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Publication numberUS8092164 B2
Publication typeGrant
Application numberUS 11/847,432
Publication dateJan 10, 2012
Filing dateAug 30, 2007
Priority dateAug 30, 2007
Also published asUS20090060733
Publication number11847432, 847432, US 8092164 B2, US 8092164B2, US-B2-8092164, US8092164 B2, US8092164B2
InventorsFrancis R. Moon, Lars H. Vestergaard, Richard W. Monahan
Original AssigneeUnited Technologies Corporation
Export CitationBiBTeX, EndNote, RefMan
External Links: USPTO, USPTO Assignment, Espacenet
Overlap interface for a gas turbine engine composite engine case
US 8092164 B2
Abstract
A composite engine case with an axial interface. One configuration includes an alternating mix of full length and partial plies, in order to provide the total thickness needed for the axial overlap. Another configuration provides only full-length structural plies with a flyaway insert adjacent the axial interface.
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Claims(11)
1. A composite engine case for a gas turbine engine comprising:
a first composite duct section defined along a longitudinal axis;
a second composite duct section defined along said longitudinal axis, said second composite duct section mateable with said first composite duct section along an axial interface with a first extended portion of said first composite duct section which overlaps a second extended portion of said second composite duct section, said axial interface defined by a first increased thickness area of said first composite duct section and a second increased thickness area of said second composite duct section; and
a fly-away insert within said first composite duct section and said second composite duct section adjacent to said axial interface, said first extended portion of said first composite duct section and said second extended portion of said second composite duct section adjacent to said fly-away insert.
2. The composite engine case as recited in claim 1, wherein said axial interface defines a step in lateral cross-section formed by said first extended portion of said first composite duct section which overlaps said second extended portion of said second composite duct section.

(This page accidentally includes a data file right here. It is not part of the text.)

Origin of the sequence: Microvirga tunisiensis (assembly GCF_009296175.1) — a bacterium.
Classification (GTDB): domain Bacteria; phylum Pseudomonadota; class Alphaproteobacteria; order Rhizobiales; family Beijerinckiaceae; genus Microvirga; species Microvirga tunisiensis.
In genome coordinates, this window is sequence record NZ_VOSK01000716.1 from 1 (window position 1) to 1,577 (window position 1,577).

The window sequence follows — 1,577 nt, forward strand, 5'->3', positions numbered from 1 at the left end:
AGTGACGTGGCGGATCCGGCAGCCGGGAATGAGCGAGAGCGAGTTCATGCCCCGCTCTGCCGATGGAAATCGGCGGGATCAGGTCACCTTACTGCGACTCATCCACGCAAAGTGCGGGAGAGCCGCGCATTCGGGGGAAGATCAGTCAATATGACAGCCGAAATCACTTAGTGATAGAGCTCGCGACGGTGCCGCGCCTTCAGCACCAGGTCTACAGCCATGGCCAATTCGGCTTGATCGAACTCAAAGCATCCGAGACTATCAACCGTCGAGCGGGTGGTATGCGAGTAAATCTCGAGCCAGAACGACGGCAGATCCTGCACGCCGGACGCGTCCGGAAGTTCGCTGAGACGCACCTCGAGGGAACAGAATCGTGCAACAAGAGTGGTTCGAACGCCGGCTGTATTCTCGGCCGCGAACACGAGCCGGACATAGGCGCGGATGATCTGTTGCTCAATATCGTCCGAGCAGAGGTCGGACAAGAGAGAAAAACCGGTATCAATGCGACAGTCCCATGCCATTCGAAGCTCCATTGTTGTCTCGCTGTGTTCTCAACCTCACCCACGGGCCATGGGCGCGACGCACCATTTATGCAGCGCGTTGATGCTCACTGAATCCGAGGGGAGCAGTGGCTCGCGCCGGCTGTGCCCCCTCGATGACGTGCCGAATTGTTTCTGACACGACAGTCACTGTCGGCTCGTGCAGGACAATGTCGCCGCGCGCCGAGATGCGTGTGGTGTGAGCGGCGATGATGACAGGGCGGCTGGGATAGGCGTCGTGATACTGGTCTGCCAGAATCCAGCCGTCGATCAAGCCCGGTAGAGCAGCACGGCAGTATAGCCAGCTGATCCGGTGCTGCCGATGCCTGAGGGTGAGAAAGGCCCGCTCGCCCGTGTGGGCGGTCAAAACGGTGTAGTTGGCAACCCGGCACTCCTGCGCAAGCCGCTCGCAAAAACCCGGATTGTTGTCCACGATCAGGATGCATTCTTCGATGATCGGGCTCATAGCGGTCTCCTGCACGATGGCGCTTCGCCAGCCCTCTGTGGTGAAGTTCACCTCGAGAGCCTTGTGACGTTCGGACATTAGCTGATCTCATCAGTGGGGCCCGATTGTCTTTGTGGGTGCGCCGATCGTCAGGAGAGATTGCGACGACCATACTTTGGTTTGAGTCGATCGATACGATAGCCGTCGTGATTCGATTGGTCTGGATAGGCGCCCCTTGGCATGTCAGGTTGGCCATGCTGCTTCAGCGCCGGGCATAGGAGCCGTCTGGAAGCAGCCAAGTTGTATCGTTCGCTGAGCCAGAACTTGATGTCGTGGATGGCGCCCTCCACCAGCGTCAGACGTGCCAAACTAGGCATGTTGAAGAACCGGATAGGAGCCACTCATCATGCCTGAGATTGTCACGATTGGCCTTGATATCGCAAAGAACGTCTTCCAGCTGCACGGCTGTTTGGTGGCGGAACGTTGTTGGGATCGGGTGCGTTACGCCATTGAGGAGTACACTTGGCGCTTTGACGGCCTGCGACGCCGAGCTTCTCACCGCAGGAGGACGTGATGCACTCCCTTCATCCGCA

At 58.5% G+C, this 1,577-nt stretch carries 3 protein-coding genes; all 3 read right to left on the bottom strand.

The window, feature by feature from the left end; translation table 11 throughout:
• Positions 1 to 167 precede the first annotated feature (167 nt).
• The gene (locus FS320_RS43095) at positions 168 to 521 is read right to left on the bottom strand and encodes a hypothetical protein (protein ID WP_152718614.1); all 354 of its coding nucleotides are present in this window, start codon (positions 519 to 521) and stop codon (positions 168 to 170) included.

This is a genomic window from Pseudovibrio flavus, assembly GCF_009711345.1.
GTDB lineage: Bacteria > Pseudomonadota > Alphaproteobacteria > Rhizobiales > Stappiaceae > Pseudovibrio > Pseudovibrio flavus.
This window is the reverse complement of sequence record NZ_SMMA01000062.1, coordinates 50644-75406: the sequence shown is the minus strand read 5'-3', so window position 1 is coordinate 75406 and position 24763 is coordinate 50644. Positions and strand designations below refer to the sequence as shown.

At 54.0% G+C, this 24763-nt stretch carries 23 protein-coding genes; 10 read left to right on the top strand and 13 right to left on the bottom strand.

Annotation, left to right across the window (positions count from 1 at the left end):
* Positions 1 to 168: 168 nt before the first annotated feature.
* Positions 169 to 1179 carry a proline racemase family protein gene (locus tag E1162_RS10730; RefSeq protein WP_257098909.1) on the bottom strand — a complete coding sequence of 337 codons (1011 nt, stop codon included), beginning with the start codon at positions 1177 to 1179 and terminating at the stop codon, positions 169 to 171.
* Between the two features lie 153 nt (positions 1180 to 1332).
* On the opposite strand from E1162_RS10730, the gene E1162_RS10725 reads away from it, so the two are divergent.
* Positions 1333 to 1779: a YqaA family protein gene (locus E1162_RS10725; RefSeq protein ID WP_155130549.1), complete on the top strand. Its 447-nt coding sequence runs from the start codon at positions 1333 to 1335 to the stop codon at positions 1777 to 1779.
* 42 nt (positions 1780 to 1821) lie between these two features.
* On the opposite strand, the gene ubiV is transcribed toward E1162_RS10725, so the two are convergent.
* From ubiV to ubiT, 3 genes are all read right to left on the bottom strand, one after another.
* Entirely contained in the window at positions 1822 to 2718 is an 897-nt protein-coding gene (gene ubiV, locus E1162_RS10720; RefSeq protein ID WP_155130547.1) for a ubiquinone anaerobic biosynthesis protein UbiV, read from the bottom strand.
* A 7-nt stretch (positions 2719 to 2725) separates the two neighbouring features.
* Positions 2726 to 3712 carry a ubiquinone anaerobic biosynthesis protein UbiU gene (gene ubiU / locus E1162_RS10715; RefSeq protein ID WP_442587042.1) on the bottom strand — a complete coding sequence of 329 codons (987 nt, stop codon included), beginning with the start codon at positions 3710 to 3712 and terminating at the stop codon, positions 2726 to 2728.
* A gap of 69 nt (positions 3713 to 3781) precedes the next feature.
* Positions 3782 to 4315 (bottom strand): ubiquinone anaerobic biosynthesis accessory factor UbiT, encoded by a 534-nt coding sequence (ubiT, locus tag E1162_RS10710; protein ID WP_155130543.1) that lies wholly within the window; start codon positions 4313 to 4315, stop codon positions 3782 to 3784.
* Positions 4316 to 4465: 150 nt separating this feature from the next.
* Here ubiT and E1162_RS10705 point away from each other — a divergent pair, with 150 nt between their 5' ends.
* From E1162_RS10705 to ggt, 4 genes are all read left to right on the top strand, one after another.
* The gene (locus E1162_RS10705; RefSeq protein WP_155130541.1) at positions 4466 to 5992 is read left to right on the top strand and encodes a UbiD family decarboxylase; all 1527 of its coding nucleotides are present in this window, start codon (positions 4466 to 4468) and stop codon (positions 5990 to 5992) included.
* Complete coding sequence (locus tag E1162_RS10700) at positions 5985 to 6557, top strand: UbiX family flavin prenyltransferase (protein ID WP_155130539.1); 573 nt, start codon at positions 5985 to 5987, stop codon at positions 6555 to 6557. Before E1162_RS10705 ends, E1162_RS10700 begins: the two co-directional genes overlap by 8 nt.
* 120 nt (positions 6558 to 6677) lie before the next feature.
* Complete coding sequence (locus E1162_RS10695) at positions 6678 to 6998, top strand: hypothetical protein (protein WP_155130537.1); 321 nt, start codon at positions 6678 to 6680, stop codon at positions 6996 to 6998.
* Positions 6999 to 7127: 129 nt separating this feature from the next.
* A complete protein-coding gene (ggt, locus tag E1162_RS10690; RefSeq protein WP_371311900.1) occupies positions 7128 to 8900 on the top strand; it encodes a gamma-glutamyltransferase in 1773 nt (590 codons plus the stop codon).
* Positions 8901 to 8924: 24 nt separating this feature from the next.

3. The composite engine case as recited in claim 1, wherein said first increased thickness area and said second increased thickness area are defined within a 30 degree arc on each side of said axial interface.
4. The composite engine case as recited in claim 1, further comprising a lap joint formed by said first extended portion of said first composite duct section which overlaps said second extended portion of said second composite duct section.
5. The composite engine case as recited in claim 1, wherein said axial interface defines a step in lateral cross-section.
6. The composite engine case as recited in claim 1, further comprising a full-length structural ply within said first extended portion of said first composite duct section and a full-length structural ply within said second extended portion of said second composite duct section.
7. A composite engine case for a gas turbine engine comprising:
a first composite duct section defined along a longitudinal axis; and
a second composite duct section defined along said longitudinal axis, said second composite duct section mateable with said first composite duct section along an axial interface with a first extended portion of said first composite duct section which overlaps a second extended portion of said second composite duct section, said axial interface defined by a first increased thickness area of said first composite duct section and a second increased thickness area of said second composite duct section, said axial interface defines an overlap having an alternating mix of full length and partial plies to form said first extended portion of said first composite duct section and said second extended portion of said second composite duct section formed from at least one continuous ply.
8. The composite engine case as recited in claim 1, further comprising full-length structural plies which extend about a perimeter of said first composite duct section and said second composite duct section said full-length structural plies extend into said first extended portion of said first composite duct section and extend into said second extended portion of said second composite duct.
9. A composite engine case for a gas turbine engine comprising:
a first composite duct section defined along a longitudinal axis; and
a second composite duct section defined along said longitudinal axis, said second composite duct section mateable with said first composite duct section along an axial interface with a first extended portion of said first composite duct section which overlaps a second extended portion of said second composite duct section, said axial interface defined by a first increased thickness area of said first composite duct section and a second increased thickness area of said second composite duct section; and
a fly-away insert within said first composite duct section and said second composite duct section along said axial interface, said fly-away insert external to said first extended portion of said first composite duct section and said second extended portion of said second composite duct section.